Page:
Historic Sites in Old Town
Old Town is very walkable with all the historic sites within an easy walk. Of course, you can take a break from all the walking to enjoy a nice restaurant or shop along the way. Here are some of our favorite historical sites in Old Town.
La Casa de Estudillo
Adobes are Spanish-style houses made from earth and other organic materials. La Casa de Estudillo is a preserved adobe house that was once the envy of all who saw it. Constructed by father and son settlers in 1827, La Casa de Estudillo once contained 12 rooms, a Catholic chapel, and a turreted balcony on the roof, from which bullfights and other events would be watched.
La Casa de Estudillo is located right in the middle of the Old Town San Diego Historic Park.
Do you prefer your local history to have a tinge of spookiness? If so, The Whaley House is perfect for you. With more than 125,000 guests on a yearly basis, the Whaley House is extremely popular among travelers all over the world. It will be left up to you to decide whether the historic building is truly haunted, but you're bound to enjoy the quaint stylings and the glimpse inside Old Town life in the 1800s when the house was first created.
What today is Cosmopolitan Hotel started as an adobe home built in 1827 by a revolutionary named Don Juan Bandini. For its time this U-shaped adobe home was a grand mansion and the social center of town. It took about 10,000 adobe bricks weighing about 60 lbs. each to make the structure that still stands today. It is said that one of Bandini’s named Ysidora was on the roof and fell but was caught by Lt. John McHenry Hollings who was on horseback, saving her life.
Then in 1869 it was sold to Albert Steeley and plans were made to make it into a hotel with a parlor and saloon to serve meals and drinks. A second story was added on top of the original adobe building, not actually attached to the adobe but directly on top in a Greek Revival architectural style. The focus of the building was a balcony that went all the way around this U-shaped hotel so that its guests could watch all that was happening in the plaza.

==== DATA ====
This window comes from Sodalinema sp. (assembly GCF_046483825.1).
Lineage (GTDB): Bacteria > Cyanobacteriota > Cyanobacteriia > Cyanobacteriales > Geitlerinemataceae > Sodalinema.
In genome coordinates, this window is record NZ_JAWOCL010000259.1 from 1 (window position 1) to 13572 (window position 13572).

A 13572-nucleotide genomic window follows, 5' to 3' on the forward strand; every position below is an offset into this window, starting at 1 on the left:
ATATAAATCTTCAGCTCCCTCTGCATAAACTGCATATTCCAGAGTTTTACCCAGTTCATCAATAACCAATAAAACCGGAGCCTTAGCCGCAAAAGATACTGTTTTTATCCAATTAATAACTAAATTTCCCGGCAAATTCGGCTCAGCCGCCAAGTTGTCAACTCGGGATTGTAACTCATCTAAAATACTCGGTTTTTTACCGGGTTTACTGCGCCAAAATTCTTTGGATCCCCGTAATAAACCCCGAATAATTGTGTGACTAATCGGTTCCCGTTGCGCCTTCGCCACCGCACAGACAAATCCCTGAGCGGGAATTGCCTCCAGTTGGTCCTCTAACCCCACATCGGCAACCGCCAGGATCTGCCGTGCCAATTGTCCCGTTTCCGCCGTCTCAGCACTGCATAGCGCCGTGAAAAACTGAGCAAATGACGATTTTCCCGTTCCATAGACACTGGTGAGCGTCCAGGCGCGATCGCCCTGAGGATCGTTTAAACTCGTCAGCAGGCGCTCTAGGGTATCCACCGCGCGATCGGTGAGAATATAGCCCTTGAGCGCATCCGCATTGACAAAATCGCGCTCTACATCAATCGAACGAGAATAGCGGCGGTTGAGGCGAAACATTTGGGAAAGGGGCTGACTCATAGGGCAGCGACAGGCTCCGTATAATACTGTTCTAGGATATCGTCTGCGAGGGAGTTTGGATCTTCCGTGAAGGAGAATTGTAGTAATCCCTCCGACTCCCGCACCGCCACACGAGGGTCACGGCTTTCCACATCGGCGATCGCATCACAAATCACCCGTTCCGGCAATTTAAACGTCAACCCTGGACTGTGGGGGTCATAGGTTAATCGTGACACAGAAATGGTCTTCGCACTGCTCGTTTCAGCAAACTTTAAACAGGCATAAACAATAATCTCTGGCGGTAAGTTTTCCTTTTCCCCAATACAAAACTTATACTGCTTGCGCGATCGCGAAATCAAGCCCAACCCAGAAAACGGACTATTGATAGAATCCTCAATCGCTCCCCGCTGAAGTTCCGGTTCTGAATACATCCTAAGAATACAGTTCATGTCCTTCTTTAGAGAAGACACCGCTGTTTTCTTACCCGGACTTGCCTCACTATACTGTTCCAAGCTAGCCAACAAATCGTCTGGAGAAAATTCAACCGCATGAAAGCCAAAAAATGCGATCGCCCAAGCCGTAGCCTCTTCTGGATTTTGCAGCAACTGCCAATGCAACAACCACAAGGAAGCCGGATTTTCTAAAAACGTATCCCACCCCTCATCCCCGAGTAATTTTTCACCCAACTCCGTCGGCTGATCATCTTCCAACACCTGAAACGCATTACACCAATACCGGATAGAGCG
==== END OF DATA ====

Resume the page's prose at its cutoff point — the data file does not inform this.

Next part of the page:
Today the Cosmopolitan Hotel is still a functioning hotel and it is meant to be one of the most haunted hotels in San Diego. If you ask around you will hear that Ysidors, the original owners’ daughter, visits room 11 of the hotel and likes to turn on and off the lights and stroke the long hair of women. There is even a ghost tour that is centered at this hotel where you can try to communicate with the ghosts!
Originally constructed as a hotel in 1851, the Colorado House was completely rebuilt after a fire destroyed the structure in 1992. In its reconstructed state, it still looks similar to the style of buildings at the time. The Colorado House is now home to the Wells Fargo Museum, which offers a step back into Old Town's historic past.
The McCoy House
The original McCoy House was constructed to be the living place of Sheriff James McCoy. It was designed in the Greek Revival architectural style which was so popular at the time. While the home has long since been reconstructed, this style has been preserved to show what 19th-century life had to offer. It's now home to a museum, which tells the story of this house and of James McCoy. It is definitely worth a visit!
Presidio Park was home to the very first European settlement in 1769. It comprises 40-acres, which overlooks Old Town itself. Pack a picnic to enjoy in the park grounds or visit the shops and museums to learn more about this historic landmark. The Junipero Serra Museum features exhibits on the Kumeyaay people, who inhabited the land thousands of years before the first settlers made their way here. There are also exhibits devoted to Mexican settlers, as well as Spanish explorers, both of which had a major influence on local culture.